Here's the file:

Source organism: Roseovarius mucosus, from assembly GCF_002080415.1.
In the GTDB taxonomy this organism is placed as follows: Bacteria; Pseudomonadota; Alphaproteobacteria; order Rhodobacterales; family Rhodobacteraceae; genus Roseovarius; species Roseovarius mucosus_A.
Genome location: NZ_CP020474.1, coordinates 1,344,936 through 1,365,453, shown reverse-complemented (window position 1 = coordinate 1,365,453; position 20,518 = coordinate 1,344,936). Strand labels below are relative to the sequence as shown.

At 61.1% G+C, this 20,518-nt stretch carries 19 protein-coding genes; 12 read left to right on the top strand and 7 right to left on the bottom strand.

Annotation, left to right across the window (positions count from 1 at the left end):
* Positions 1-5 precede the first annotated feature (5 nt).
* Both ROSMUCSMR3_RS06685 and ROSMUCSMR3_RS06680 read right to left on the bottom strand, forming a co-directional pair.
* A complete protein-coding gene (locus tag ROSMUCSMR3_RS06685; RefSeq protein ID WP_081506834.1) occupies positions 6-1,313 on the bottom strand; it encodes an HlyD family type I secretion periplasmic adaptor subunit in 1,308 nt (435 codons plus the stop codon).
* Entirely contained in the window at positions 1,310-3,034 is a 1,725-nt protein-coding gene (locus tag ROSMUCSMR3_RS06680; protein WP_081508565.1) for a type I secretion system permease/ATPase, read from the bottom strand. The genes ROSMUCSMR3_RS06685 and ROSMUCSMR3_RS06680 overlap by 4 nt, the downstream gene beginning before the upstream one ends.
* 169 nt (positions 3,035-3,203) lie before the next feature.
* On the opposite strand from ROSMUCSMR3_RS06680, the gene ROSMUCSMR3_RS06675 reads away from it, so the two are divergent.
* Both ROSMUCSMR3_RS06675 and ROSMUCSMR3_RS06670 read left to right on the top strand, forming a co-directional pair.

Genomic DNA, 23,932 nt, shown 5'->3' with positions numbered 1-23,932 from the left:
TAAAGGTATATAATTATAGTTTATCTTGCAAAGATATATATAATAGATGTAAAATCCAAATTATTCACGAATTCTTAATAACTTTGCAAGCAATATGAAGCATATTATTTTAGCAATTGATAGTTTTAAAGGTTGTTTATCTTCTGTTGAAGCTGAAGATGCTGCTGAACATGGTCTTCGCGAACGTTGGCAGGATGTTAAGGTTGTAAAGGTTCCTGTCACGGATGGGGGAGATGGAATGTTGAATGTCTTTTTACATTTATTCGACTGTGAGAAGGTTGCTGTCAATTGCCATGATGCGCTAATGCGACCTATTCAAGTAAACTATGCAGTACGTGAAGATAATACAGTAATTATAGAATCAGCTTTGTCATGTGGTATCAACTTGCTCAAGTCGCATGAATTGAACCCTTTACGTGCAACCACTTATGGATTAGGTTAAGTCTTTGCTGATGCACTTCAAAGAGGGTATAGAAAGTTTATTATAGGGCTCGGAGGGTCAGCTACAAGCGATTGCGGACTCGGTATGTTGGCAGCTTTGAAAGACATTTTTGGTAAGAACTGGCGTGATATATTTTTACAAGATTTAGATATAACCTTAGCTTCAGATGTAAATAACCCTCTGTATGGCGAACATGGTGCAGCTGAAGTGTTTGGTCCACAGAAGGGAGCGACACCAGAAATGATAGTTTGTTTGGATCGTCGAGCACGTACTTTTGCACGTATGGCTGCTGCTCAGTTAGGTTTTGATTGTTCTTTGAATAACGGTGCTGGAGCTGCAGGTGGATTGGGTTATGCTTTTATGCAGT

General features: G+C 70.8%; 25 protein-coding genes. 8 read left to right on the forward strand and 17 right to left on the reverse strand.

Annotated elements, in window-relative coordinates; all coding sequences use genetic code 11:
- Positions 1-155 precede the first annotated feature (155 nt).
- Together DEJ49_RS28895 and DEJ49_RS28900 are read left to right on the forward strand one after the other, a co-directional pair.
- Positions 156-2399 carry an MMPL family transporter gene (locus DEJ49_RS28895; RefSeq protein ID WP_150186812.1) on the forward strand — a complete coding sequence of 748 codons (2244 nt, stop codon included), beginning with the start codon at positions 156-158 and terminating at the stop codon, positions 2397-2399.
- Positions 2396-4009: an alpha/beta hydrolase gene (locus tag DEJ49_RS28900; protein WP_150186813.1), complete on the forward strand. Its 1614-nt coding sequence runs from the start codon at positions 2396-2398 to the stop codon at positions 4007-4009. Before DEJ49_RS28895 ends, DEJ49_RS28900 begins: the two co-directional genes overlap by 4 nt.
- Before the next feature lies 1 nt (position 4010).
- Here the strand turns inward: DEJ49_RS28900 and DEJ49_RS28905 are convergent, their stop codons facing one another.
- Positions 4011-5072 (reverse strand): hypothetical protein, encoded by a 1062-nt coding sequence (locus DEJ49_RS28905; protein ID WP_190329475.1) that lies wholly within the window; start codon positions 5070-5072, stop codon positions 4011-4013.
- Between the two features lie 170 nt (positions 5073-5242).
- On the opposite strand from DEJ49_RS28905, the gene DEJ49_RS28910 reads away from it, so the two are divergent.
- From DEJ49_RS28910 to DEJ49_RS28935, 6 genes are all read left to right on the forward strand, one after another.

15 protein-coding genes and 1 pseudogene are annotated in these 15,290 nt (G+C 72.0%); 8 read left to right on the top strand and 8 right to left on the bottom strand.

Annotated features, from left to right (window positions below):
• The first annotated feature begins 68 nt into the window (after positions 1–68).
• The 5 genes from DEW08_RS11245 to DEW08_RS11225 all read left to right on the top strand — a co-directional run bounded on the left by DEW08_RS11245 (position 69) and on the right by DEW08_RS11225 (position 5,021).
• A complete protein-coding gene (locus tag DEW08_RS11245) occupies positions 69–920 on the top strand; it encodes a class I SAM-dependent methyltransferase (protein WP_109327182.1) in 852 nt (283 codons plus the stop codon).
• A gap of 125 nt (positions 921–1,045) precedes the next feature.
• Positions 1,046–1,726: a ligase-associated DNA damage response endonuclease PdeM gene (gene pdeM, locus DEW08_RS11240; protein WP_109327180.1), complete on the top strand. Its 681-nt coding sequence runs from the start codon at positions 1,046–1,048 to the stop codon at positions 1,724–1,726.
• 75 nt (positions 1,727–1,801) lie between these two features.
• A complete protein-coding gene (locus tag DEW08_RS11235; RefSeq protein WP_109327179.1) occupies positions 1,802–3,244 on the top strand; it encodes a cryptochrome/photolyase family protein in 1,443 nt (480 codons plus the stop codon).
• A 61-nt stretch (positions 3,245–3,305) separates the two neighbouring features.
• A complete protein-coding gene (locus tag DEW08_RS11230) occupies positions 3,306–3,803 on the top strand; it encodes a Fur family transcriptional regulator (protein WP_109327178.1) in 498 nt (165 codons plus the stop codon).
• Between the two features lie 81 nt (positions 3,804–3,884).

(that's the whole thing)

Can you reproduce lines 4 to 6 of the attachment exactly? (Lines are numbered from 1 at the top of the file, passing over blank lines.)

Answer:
At 61.1% G+C, this 20,518-nt stretch carries 19 protein-coding genes; 12 read left to right on the top strand and 7 right to left on the bottom strand.

Annotation, left to right across the window (positions count from 1 at the left end):
* Positions 1-5 precede the first annotated feature (5 nt).